A group of Senate Democrats and multiple voting rights advocacy groups stepped up efforts on Tuesday to pressure Senate Republicans to support and pass legislation that would provide states with election resources during the COVID-19 pandemic.

Sen. Amy Klobuchar (D-Minn.), along with five other Senate Democrats, came to the Senate floor in an attempt to pass the Natural Disaster and Emergency Ballot Act that would expand mail-in and early voting.

“If we are defending our elections, then we must protect our democracy, and if our elections are not safe, then our democracy is not secure,” Klobuchar said of election efforts during the pandemic.

The bill was blocked by Sen. Roy Blunt (R-Mo.), who said he was worried the bill could be part of a “federal takeover of elections,” while noting that he may support sending states funding to boost election preparations during the pandemic.

This was the second time in less than a week that Klobuchar brought the bill to the Senate floor for a vote and was blocked by Blunt. The two senators lead the Senate Rules Committee, with Blunt saying the committee would hold an elections-focused hearing sometime next month that would include local and state officials as witnesses.

While the Senate has not passed legislation around mail-in voting, it did include $400 million to boost elections in the coronavirus stimulus bill signed into law by President Trump in March. Experts and congressional Democrats have said states need at least $3.6 billion more to contend with challenges posed by the coronavirus outbreak.

Klobuchar was joined by Democratic Sens. Dick Durbin (Ill.), Chris Coons (Del.), Ron Wyden (Ore.), Richard Blumenthal (Conn.) and Mark Warner (Va.) in pushing for passage of the bill.

“No one should have to risk their life to cast their vote, that is why it is so important to have safe opportunities to allow Americans to fulfill their right and vote in November,” Durbin said on the Senate floor while discussing the legislation.

Wyden, a co-sponsor of the bill, pointed to concerns that without mail-in voting many Americans would be disenfranchised through chaos at the polls, pointing to examples during the Georgia and Wisconsin primary elections this year.

“There is no Plan B here, colleagues, the choice is to take advantage of our options so citizens can vote safely or huge numbers of Americans won’t be able to vote at all,” Wyden said.

The senators’ push for mail-in voting resources came the same day a coalition of voting rights groups put out a statement pressuring the Senate to vote on the House-passed HEROES Act, which includes $3.6 billion to assist states with holding elections during the pandemic.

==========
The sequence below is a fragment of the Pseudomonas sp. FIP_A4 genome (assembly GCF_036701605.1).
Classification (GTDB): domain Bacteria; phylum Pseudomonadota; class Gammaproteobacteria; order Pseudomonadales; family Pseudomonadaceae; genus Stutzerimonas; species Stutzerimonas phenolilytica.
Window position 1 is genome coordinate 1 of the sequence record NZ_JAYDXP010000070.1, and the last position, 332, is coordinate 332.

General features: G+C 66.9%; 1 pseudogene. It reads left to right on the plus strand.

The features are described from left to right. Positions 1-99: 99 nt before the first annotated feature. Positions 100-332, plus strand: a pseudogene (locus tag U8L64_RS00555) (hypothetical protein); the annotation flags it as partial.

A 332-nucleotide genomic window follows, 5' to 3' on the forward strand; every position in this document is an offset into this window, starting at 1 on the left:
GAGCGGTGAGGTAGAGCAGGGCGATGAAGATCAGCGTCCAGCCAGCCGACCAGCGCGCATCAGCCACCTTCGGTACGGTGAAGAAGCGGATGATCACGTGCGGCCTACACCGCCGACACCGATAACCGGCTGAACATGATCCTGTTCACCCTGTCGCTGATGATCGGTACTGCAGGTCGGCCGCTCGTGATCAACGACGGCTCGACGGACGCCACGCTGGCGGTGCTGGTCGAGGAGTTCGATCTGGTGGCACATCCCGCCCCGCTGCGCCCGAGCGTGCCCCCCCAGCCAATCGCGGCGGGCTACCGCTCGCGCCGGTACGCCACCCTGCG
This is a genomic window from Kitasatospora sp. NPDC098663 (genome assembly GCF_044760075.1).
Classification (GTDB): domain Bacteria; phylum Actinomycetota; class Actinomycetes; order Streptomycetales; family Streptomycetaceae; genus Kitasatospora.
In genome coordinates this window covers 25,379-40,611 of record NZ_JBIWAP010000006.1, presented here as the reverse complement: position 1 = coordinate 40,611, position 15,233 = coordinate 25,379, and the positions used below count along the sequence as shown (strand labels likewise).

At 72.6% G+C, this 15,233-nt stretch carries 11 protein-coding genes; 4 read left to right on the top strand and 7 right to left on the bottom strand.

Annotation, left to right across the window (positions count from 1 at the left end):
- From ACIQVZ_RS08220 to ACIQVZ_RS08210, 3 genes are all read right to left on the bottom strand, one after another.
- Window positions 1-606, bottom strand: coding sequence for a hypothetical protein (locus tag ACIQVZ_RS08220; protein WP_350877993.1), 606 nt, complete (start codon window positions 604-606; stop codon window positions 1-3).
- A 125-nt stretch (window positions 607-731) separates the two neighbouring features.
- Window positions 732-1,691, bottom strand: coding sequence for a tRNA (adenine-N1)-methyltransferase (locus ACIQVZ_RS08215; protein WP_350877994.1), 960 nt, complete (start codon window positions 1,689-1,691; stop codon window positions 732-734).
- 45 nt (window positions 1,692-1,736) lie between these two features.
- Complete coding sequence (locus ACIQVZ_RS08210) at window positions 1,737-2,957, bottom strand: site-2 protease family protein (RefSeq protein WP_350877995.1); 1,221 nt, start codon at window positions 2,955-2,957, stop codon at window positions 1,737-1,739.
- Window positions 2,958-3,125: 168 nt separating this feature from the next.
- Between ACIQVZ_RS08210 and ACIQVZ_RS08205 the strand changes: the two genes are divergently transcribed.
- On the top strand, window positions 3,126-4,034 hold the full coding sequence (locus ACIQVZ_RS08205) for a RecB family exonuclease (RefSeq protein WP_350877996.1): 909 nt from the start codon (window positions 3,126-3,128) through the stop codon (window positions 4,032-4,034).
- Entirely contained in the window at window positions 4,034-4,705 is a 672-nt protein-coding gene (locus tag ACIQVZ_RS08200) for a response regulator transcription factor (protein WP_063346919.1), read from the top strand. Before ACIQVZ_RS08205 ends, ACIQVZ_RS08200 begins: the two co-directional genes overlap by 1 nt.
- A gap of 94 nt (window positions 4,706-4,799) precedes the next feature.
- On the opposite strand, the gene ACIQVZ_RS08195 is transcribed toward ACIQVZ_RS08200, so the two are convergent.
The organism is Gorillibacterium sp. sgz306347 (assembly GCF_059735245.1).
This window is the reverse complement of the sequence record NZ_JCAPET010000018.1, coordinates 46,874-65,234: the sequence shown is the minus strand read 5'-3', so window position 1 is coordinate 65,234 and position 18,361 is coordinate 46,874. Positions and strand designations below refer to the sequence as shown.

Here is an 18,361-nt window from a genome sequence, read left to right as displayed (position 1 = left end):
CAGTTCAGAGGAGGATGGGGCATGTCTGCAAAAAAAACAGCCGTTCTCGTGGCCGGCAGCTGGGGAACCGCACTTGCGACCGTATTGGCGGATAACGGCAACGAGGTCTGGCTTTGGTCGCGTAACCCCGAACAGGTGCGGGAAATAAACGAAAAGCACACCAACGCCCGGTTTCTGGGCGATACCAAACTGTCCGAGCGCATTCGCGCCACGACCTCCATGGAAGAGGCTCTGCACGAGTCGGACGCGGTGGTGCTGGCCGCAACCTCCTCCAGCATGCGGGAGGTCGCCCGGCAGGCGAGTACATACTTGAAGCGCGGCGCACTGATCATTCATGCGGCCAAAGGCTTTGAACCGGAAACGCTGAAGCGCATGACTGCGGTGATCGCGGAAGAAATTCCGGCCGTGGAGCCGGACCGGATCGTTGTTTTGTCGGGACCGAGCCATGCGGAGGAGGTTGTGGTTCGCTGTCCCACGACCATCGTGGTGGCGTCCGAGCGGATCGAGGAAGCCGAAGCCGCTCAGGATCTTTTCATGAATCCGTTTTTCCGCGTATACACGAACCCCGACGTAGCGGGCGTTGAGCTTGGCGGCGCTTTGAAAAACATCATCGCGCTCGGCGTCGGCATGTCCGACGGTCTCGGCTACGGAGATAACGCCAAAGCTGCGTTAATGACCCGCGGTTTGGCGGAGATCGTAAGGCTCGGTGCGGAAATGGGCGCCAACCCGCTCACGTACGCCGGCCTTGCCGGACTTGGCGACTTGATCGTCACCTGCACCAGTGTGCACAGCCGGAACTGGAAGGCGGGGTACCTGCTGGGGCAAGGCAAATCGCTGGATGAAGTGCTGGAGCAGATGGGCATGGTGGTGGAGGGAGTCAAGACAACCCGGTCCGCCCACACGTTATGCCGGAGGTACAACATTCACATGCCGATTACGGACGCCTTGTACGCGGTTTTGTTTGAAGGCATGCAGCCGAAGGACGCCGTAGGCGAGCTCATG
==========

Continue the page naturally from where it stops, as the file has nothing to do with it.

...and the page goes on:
The groups led by Stand Up America criticized Senate Majority Leader Mitch McConnell (R-Ky.) for not bringing up the HEROES Act for a vote. McConnell has previously described the overall bill as a “liberal wish list," and has also expressed concerns about election security legislation taking election jurisdiction away from states.

“For over five weeks, the Senate has failed to take up a bill that would give states the resources to expand in-person and no-excuse absentee voting, extend early voting, keep polling places open, train poll workers, and implement other reforms to keep voters safe,” the groups said.

“No American should have to risk their health to cast their ballot—but Mitch McConnell’s continued inaction will ensure that voters across the country are forced to make that choice this November.”

They emphasized that “Democrats and Republican should be outraged by this abdication of responsibility and should force McConnell to take immediate action.”

The voting rights advocacy groups also included Common Cause, Fair Fight Action, Indivisible, Let America Vote / End Citizens United Action Fund, MoveOn, Public Citizen, and the Leadership Conference on Civil and Human Rights.

Stand Up America Founder and President Sean Eldridge told The Hill that while he was “encouraged” by the efforts of many individuals states to move towards increased mail-in voting, “time and resources are running out.”

“Policymakers should be doing everything they can to ensure voters can cast their ballots by mail rather than risk putting their loved ones in hospital beds,” Eldridge said.